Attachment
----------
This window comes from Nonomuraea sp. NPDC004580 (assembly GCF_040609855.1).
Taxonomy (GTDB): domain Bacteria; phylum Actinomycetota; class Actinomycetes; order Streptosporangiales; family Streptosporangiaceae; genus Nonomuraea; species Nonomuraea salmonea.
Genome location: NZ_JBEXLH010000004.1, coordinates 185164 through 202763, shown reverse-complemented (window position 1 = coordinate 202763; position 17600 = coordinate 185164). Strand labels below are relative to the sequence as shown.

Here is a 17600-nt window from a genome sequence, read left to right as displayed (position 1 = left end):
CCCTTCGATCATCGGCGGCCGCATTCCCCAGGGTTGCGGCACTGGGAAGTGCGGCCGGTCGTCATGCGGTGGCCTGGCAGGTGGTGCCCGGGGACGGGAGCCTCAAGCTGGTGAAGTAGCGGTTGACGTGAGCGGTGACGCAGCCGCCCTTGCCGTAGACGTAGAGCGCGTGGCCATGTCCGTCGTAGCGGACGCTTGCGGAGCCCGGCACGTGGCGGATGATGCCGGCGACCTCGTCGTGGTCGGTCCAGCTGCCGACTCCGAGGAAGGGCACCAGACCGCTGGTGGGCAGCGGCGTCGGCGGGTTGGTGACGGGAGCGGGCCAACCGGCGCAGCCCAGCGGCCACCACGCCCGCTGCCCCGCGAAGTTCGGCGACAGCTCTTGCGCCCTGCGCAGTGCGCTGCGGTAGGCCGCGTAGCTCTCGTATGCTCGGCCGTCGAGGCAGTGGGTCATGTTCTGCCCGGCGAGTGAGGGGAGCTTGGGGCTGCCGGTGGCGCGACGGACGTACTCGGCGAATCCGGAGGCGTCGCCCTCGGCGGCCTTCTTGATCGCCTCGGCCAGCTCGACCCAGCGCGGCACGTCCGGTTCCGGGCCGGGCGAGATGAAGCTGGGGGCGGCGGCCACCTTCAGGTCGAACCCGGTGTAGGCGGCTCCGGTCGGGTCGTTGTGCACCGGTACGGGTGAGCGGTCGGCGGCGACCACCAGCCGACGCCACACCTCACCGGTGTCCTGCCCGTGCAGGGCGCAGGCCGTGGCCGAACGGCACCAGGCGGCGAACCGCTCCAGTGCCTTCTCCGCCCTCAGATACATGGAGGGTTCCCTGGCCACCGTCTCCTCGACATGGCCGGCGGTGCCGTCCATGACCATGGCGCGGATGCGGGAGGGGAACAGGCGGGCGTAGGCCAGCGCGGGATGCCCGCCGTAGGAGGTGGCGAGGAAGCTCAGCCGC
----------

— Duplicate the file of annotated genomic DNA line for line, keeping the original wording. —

This window comes from Nonomuraea sp. NPDC004580 (assembly GCF_040609855.1).
Taxonomy (GTDB): domain Bacteria; phylum Actinomycetota; class Actinomycetes; order Streptosporangiales; family Streptosporangiaceae; genus Nonomuraea; species Nonomuraea salmonea.
Genome location: NZ_JBEXLH010000004.1, coordinates 185164 through 202763, shown reverse-complemented (window position 1 = coordinate 202763; position 17600 = coordinate 185164). Strand labels below are relative to the sequence as shown.

Here is a 17600-nt window from a genome sequence, read left to right as displayed (position 1 = left end):
CCCTTCGATCATCGGCGGCCGCATTCCCCAGGGTTGCGGCACTGGGAAGTGCGGCCGGTCGTCATGCGGTGGCCTGGCAGGTGGTGCCCGGGGACGGGAGCCTCAAGCTGGTGAAGTAGCGGTTGACGTGAGCGGTGACGCAGCCGCCCTTGCCGTAGACGTAGAGCGCGTGGCCATGTCCGTCGTAGCGGACGCTTGCGGAGCCCGGCACGTGGCGGATGATGCCGGCGACCTCGTCGTGGTCGGTCCAGCTGCCGACTCCGAGGAAGGGCACCAGACCGCTGGTGGGCAGCGGCGTCGGCGGGTTGGTGACGGGAGCGGGCCAACCGGCGCAGCCCAGCGGCCACCACGCCCGCTGCCCCGCGAAGTTCGGCGACAGCTCTTGCGCCCTGCGCAGTGCGCTGCGGTAGGCCGCGTAGCTCTCGTATGCTCGGCCGTCGAGGCAGTGGGTCATGTTCTGCCCGGCGAGTGAGGGGAGCTTGGGGCTGCCGGTGGCGCGACGGACGTACTCGGCGAATCCGGAGGCGTCGCCCTCGGCGGCCTTCTTGATCGCCTCGGCCAGCTCGACCCAGCGCGGCACGTCCGGTTCCGGGCCGGGCGAGATGAAGCTGGGGGCGGCGGCCACCTTCAGGTCGAACCCGGTGTAGGCGGCTCCGGTCGGGTCGTTGTGCACCGGTACGGGTGAGCGGTCGGCGGCGACCACCAGCCGACGCCACACCTCACCGGTGTCCTGCCCGTGCAGGGCGCAGGCCGTGGCCGAACGGCACCAGGCGGCGAACCGCTCCAGTGCCTTCTCCGCCCTCAGATACATGGAGGGTTCCCTGGCCACCGTCTCCTCGACATGGCCGGCGGTGCCGTCCATGACCATGGCGCGGATGCGGGAGGGGAACAGGCGGGCGTAGGCCAGCGCGGGATGCCCGCCGTAGGAGGTGGCGAGGAAGCTCAGCCGC